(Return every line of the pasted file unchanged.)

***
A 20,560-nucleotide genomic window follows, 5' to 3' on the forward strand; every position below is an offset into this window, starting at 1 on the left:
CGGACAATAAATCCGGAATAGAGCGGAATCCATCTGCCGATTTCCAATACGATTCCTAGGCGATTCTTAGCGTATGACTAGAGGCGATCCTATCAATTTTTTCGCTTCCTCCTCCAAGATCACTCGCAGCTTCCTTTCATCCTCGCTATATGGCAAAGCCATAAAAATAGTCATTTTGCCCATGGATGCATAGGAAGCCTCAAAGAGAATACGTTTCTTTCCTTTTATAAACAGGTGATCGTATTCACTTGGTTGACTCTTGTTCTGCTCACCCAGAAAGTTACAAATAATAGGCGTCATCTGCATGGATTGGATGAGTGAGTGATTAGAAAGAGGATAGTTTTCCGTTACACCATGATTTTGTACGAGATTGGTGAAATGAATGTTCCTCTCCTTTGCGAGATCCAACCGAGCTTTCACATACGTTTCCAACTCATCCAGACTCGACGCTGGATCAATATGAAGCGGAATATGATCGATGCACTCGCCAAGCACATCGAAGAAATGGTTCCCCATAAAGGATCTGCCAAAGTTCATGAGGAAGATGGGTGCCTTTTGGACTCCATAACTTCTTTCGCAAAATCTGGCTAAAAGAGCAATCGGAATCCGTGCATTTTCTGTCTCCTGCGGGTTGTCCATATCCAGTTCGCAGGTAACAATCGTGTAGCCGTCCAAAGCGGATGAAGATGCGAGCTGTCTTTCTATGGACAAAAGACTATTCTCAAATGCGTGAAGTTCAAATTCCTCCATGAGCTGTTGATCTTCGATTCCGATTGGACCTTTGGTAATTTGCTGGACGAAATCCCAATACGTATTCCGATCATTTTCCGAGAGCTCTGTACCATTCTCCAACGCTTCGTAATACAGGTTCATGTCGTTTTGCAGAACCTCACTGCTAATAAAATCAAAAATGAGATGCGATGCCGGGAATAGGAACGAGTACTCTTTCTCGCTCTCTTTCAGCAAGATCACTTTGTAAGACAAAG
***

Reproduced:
A 20,560-nucleotide genomic window follows, 5' to 3' on the forward strand; every position below is an offset into this window, starting at 1 on the left:
CGGACAATAAATCCGGAATAGAGCGGAATCCATCTGCCGATTTCCAATACGATTCCTAGGCGATTCTTAGCGTATGACTAGAGGCGATCCTATCAATTTTTTCGCTTCCTCCTCCAAGATCACTCGCAGCTTCCTTTCATCCTCGCTATATGGCAAAGCCATAAAAATAGTCATTTTGCCCATGGATGCATAGGAAGCCTCAAAGAGAATACGTTTCTTTCCTTTTATAAACAGGTGATCGTATTCACTTGGTTGACTCTTGTTCTGCTCACCCAGAAAGTTACAAATAATAGGCGTCATCTGCATGGATTGGATGAGTGAGTGATTAGAAAGAGGATAGTTTTCCGTTACACCATGATTTTGTACGAGATTGGTGAAATGAATGTTCCTCTCCTTTGCGAGATCCAACCGAGCTTTCACATACGTTTCCAACTCATCCAGACTCGACGCTGGATCAATATGAAGCGGAATATGATCGATGCACTCGCCAAGCACATCGAAGAAATGGTTCCCCATAAAGGATCTGCCAAAGTTCATGAGGAAGATGGGTGCCTTTTGGACTCCATAACTTCTTTCGCAAAATCTGGCTAAAAGAGCAATCGGAATCCGTGCATTTTCTGTCTCCTGCGGGTTGTCCATATCCAGTTCGCAGGTAACAATCGTGTAGCCGTCCAAAGCGGATGAAGATGCGAGCTGTCTTTCTATGGACAAAAGACTATTCTCAAATGCGTGAAGTTCAAATTCCTCCATGAGCTGTTGATCTTCGATTCCGATTGGACCTTTGGTAATTTGCTGGACGAAATCCCAATACGTATTCCGATCATTTTCCGAGAGCTCTGTACCATTCTCCAACGCTTCGTAATACAGGTTCATGTCGTTTTGCAGAACCTCACTGCTAATAAAATCAAAAATGAGATGCGATGCCGGGAATAGGAACGAGTACTCTTTCTCGCTCTCTTTCAGCAAGATCACTTTGTAAGACAAAG